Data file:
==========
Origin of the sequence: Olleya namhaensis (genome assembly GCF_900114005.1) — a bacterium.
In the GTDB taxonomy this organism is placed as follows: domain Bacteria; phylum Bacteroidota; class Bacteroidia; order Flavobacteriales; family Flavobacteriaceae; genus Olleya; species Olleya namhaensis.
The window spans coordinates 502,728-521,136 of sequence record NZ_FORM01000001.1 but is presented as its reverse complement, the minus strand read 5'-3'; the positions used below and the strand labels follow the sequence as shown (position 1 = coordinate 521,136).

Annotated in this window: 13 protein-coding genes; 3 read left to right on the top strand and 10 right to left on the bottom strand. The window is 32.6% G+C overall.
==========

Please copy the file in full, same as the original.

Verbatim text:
Origin of the sequence: Olleya namhaensis (genome assembly GCF_900114005.1) — a bacterium.
In the GTDB taxonomy this organism is placed as follows: domain Bacteria; phylum Bacteroidota; class Bacteroidia; order Flavobacteriales; family Flavobacteriaceae; genus Olleya; species Olleya namhaensis.
The window spans coordinates 502,728-521,136 of sequence record NZ_FORM01000001.1 but is presented as its reverse complement, the minus strand read 5'-3'; the positions used below and the strand labels follow the sequence as shown (position 1 = coordinate 521,136).

Annotated in this window: 13 protein-coding genes; 3 read left to right on the top strand and 10 right to left on the bottom strand. The window is 32.6% G+C overall.